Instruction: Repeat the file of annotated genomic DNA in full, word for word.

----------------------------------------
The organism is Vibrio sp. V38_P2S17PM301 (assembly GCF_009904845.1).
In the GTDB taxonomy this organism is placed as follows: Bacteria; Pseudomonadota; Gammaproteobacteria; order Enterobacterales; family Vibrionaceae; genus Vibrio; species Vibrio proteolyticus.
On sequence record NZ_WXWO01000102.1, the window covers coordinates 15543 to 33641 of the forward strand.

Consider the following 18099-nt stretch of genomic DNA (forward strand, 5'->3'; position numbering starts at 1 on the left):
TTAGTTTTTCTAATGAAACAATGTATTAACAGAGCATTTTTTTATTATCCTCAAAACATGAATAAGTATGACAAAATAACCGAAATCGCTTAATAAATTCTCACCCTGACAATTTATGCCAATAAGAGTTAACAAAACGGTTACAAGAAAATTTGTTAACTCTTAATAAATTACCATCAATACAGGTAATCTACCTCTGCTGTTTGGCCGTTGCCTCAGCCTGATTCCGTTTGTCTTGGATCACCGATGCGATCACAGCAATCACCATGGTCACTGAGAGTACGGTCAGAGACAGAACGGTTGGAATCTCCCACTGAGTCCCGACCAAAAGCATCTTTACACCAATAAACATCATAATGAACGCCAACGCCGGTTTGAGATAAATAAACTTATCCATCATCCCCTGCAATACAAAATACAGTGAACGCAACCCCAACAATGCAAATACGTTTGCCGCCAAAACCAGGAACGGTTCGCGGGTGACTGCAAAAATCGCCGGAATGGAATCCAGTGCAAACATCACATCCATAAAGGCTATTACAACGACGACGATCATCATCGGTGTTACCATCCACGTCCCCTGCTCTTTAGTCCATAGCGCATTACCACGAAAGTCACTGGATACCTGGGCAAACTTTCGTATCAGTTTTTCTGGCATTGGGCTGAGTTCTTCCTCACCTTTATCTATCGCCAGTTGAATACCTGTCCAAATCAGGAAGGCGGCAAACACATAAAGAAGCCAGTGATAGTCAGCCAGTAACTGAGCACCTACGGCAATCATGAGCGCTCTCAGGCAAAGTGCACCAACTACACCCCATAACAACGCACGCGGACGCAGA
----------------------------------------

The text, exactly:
The organism is Vibrio sp. V38_P2S17PM301 (assembly GCF_009904845.1).
In the GTDB taxonomy this organism is placed as follows: Bacteria; Pseudomonadota; Gammaproteobacteria; order Enterobacterales; family Vibrionaceae; genus Vibrio; species Vibrio proteolyticus.
On sequence record NZ_WXWO01000102.1, the window covers coordinates 15543 to 33641 of the forward strand.

Consider the following 18099-nt stretch of genomic DNA (forward strand, 5'->3'; position numbering starts at 1 on the left):
TTAGTTTTTCTAATGAAACAATGTATTAACAGAGCATTTTTTTATTATCCTCAAAACATGAATAAGTATGACAAAATAACCGAAATCGCTTAATAAATTCTCACCCTGACAATTTATGCCAATAAGAGTTAACAAAACGGTTACAAGAAAATTTGTTAACTCTTAATAAATTACCATCAATACAGGTAATCTACCTCTGCTGTTTGGCCGTTGCCTCAGCCTGATTCCGTTTGTCTTGGATCACCGATGCGATCACAGCAATCACCATGGTCACTGAGAGTACGGTCAGAGACAGAACGGTTGGAATCTCCCACTGAGTCCCGACCAAAAGCATCTTTACACCAATAAACATCATAATGAACGCCAACGCCGGTTTGAGATAAATAAACTTATCCATCATCCCCTGCAATACAAAATACAGTGAACGCAACCCCAACAATGCAAATACGTTTGCCGCCAAAACCAGGAACGGTTCGCGGGTGACTGCAAAAATCGCCGGAATGGAATCCAGTGCAAACATCACATCCATAAAGGCTATTACAACGACGACGATCATCATCGGTGTTACCATCCACGTCCCCTGCTCTTTAGTCCATAGCGCATTACCACGAAAGTCACTGGATACCTGGGCAAACTTTCGTATCAGTTTTTCTGGCATTGGGCTGAGTTCTTCCTCACCTTTATCTATCGCCAGTTGAATACCTGTCCAAATCAGGAAGGCGGCAAACACATAAAGAAGCCAGTGATAGTCAGCCAGTAACTGAGCACCTACGGCAATCATGAGCGCTCTCAGGCAAAGTGCACCAACTACACCCCATAACAACGCACGCGGACGCAGA